Look for mulberry trees, grape leaves, hibiscus or lavatera leaves and flowers, and plant yourself a whole bunch of different types of spineless opuntia. The main diet of my adult grass eating tortoises is orchard grass hay and opuntia pads.

You don't need that Reptaid. Its gimmicky. You can use it up though. Maybe once a week. Calcium two times a week is great. MinerAll is great a couple of times per week to prevent rock eating.

Review this for more info and tips:

The Best Way To Raise A Sulcata, Leopard, Or Star Tortoise


When your tortoise gets over 8-10 inches or so, you will need to build something like this:

Single Tortoise Night Box


If you humidify the inside of the night box, and let her dig a burrow for summer, it will minimize the effects of your dry climate.

Questions and conversation are welcome! 😊
 

Tom

The Dog Trainer
10 Year Member!
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Joined
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Messages
57,270
Location (City and/or State)
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Little Foot is just about 5 inches from end to end of her shell (not including legs or head when sticking out) and weighs around 1.5 lbs. She lives completely outdoors. Should she indoors at all (in an enclosure of course, not just roaming the house). I do have a second bedroom I can dedicate to her. I want to get a closed chamber per your suggestion but I'm a bit ignorant and don't know exactly what that would be or how I would make it. Can I keep it outside if I maintain temp and humidity? I get home from work after dark so she is already asleep and I don't like waking her up to move her inside. Is that a mistake?

I attached some pix to show the pyramiding (I'm growing increasingly concerned about it) and the whiteness above her eyes.
Part Two:
This is a tricky one... I'll explain: Your tortoise is too small to live outside full time, but only just barely. I don't like to move them outside full time until they are around 8-10 inches. The way my routine works is that I have an indoor 4x8 closed chamber, and they spend most of their time in that. They sleep in it and spend most of their days in it. I give them about an hour of sunning time outside in a large safe enclosure per inch of tortoise. So Little foot would be getting up to 5-6 hours a day of outside time, weather permitting. Then I soak them for 30-40 minutes and bring them back inside to the warm humid monsoon conditions. Here is the thing... Its probably around $1000-1500 to set up the closed chamber indoors with all the fixin's. Its not really worth it in your case. You tortoise will grow that last few inches in the next 4-6 months if all is going well. The pyramiding is already there. A closed chamber would help improve that and eventually reduce the effects, but your tortoise will be outgrowing the closed chamber so soon.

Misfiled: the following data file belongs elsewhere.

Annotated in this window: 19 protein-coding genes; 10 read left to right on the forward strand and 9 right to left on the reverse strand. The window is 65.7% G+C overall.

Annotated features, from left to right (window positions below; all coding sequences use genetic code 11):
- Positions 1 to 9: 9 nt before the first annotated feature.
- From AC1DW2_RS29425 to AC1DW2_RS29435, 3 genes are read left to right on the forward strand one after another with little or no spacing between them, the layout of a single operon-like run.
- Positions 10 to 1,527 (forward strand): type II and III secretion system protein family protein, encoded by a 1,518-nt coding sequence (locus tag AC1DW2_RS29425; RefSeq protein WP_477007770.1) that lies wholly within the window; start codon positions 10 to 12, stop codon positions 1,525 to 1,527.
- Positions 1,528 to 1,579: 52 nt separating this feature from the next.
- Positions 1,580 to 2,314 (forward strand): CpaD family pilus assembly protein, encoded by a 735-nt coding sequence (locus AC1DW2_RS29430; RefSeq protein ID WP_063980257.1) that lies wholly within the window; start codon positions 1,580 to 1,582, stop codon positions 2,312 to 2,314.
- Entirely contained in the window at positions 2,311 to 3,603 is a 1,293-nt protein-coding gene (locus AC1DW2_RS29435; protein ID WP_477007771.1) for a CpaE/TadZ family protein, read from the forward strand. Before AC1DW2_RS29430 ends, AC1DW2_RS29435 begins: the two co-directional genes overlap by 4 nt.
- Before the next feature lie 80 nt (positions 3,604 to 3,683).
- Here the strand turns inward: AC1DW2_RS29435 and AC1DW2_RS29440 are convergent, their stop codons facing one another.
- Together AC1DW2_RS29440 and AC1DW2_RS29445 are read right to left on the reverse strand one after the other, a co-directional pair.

Here is the next factor: Something about living outside in the Phoenix area is magical for tortoises. I don't know why, but in spite of the hot dry desert climate, tortoises that live outside there tend to grow smooth. I can't explain it and I don't know why, but that is how it goes. If you have a shelter with the correct temps, I would just try to keep it humid inside the box and not worry too much about the pyramiding. If it goes the way it always goes, your tortoises growth will smooth out and begin looking much better.